Practically everyone sat down to binge “Conversations with Killer: The Ted Bundy Tapes” the weekend it was released on Netflix. The four-part series is told by the infamous serial killer himself through a series of tape recordings with a journalist. Bundy was finally ready to talk, even if he wasn’t immediately willing to tell the truth. Acting as a third person, he vividly describes the person that he thinks committed these violent murders all across the country. The series tells the story of how Bundy’s killings took the nation by storm and paralyzed it with fear, comments on how a lack of technology affected the search in local police departments and most importantly, the series allows the audience to directly get into the mind of Ted Bundy.
Hugh Aynesworth and Stephen G. Michaud work together in this docuseries, tracing Bundy’s past from the moment he was born to his first killing. Perhaps the most interesting part of this series is the reflection on how Bundy was able to get away with his crimes. He was a meticulous criminal, careful to not leave a trace of himself behind to give away the culprit behind the disappearances. One thing is abundantly clear: Bundy was a deviously clever man. He was able to escape police custody twice, disappearing into thin air when he was the most wanted man in the country. Ultimately, he was convicted of over 30 murders across the country. Eventually, he paid the price for the lives he took, but the docuseries makes it apparent he wasn’t willing to admit his guilt until the day of his execution.
This series is important for many reasons. It simultaneously provides an introspective look into Ted Bundy and his life and a commentary on how local police departments weren’t equipped enough to deal with crimes of this magnitude. In the docuseries, many of the experts and case workers on Bundy’s crimes reflect on how the words “serial killer” didn’t exist before Bundy came around.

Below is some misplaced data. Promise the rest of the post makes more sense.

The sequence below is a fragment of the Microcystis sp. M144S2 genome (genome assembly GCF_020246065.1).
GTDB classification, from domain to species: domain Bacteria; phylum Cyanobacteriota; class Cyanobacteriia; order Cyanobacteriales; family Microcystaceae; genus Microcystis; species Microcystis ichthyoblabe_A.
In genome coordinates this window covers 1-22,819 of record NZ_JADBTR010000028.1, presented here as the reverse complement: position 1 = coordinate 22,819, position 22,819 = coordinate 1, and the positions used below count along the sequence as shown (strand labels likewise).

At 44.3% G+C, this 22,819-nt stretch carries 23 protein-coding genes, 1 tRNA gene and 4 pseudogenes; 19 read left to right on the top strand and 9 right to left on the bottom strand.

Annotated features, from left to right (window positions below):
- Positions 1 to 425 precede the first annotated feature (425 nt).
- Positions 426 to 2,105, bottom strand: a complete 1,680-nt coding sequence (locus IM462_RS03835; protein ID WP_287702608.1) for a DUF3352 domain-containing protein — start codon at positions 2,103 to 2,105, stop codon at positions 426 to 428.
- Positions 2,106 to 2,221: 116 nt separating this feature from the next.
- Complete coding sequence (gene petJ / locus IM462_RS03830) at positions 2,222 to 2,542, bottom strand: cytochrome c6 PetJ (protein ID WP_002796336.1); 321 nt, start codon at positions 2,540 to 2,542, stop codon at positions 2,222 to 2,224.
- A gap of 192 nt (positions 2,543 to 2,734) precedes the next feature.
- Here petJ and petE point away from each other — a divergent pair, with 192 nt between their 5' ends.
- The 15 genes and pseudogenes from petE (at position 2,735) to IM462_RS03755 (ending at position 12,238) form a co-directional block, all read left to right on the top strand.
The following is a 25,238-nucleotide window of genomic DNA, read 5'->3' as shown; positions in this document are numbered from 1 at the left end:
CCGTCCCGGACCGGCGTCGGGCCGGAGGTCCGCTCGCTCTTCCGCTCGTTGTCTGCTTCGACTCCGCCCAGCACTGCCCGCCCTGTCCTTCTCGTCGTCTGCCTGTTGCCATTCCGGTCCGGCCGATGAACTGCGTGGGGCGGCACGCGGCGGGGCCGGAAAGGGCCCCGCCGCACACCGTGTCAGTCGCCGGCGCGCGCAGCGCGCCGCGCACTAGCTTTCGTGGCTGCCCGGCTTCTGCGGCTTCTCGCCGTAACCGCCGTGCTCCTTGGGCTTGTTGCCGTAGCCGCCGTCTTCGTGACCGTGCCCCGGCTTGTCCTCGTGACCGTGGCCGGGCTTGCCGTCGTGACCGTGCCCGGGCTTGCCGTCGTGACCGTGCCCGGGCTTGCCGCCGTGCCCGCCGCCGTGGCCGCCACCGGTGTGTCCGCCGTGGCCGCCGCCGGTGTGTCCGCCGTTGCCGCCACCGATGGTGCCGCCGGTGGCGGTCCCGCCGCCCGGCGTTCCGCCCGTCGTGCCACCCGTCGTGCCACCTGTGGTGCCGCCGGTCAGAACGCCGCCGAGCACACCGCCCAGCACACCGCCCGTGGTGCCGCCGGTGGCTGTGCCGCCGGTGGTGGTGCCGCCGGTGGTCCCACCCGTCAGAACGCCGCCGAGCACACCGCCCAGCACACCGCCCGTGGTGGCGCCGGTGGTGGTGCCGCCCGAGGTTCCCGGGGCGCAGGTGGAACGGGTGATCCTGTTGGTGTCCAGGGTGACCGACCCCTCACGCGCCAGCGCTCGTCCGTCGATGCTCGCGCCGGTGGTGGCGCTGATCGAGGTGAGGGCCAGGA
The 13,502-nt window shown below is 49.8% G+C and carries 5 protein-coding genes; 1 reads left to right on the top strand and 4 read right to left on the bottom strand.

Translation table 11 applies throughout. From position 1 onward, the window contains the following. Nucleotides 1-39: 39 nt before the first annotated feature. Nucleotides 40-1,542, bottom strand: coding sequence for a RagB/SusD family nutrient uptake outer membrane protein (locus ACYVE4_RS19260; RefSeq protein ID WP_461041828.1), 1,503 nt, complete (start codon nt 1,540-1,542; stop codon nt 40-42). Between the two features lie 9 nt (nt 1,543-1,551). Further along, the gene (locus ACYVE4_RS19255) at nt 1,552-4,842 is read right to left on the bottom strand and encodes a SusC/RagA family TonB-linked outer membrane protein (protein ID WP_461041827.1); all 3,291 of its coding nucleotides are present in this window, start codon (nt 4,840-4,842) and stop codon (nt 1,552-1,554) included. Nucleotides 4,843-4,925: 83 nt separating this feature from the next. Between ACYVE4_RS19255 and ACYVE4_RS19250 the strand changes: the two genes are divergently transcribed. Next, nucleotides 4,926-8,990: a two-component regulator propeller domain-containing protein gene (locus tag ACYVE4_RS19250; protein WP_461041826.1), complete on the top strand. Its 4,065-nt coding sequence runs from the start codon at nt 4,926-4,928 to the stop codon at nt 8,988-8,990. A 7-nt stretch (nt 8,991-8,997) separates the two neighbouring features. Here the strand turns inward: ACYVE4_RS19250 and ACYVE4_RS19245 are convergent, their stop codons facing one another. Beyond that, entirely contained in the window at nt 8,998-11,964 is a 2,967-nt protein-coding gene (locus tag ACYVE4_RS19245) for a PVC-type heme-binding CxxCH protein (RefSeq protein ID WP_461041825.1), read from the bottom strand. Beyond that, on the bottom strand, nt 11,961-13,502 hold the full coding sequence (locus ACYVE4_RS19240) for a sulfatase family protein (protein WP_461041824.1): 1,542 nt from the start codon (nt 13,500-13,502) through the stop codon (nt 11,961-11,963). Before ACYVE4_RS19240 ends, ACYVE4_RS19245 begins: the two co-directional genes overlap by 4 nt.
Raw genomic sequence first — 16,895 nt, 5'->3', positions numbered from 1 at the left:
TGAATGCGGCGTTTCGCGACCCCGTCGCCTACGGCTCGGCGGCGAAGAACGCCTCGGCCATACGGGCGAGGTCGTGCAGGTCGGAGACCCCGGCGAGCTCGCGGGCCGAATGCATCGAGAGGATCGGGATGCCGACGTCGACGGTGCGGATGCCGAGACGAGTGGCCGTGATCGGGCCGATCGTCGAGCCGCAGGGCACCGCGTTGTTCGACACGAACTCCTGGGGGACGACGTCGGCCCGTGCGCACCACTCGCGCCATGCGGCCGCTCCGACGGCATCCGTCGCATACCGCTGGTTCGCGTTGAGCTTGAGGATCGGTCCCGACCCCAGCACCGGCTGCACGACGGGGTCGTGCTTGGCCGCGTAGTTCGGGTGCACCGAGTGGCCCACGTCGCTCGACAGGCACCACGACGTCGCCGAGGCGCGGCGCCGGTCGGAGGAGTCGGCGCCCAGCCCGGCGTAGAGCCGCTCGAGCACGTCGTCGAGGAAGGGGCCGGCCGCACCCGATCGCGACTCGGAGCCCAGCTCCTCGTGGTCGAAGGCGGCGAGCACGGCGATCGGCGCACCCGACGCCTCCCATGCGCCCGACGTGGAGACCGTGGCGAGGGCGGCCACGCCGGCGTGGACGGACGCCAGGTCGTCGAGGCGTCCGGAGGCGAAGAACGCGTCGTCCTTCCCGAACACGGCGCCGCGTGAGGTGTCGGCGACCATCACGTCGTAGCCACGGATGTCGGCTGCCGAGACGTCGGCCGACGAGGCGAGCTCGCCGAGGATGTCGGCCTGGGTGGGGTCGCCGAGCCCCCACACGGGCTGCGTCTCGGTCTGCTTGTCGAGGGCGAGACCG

To Binge or Not to Binge
Without a doubt, this is a show to binge. Once you get past the horror of the crimes Bundy committed, it’s almost impossible not to want to know more. With Bundy narrating why someone (he) committed these crimes, it’s not only authentic but horrifying. It’s more impactful than just listening to experts talk about Bundy. You might not be able to sleep or think straight after watching it, but you’ll be in a sort of awe of how he was able to get away with things.
You can also see a University of Utah cameo in the docuseries, since Bundy attended law school here. Tracing the lineage and rampage of Bundy’s crimes, the series gives an insight to Bundy that we wouldn’t have received from anyone else but him. The Daily Utah Chronicle recently covered Bundy’s time at the U and interviewed one of his law school classmates.
Episode 3 — “Not My Turn to Watch Him”
This episode is the best one because Bundy escapes not once but twice — and he manages to commit one of his most brutal murders during his joyride away from custody.
“The Innocent Man” and “Making a Murderer”
Trigger Warnings: This series contains many triggers, including mentions of death, rape, gory images, necrophilia and more.
“Conversations with a Killer: The Ted Bundy Tapes”
5 out of 5 stars
Available to stream on Netflix.
4 episodes, about an hour each with the final one being 80 minutes.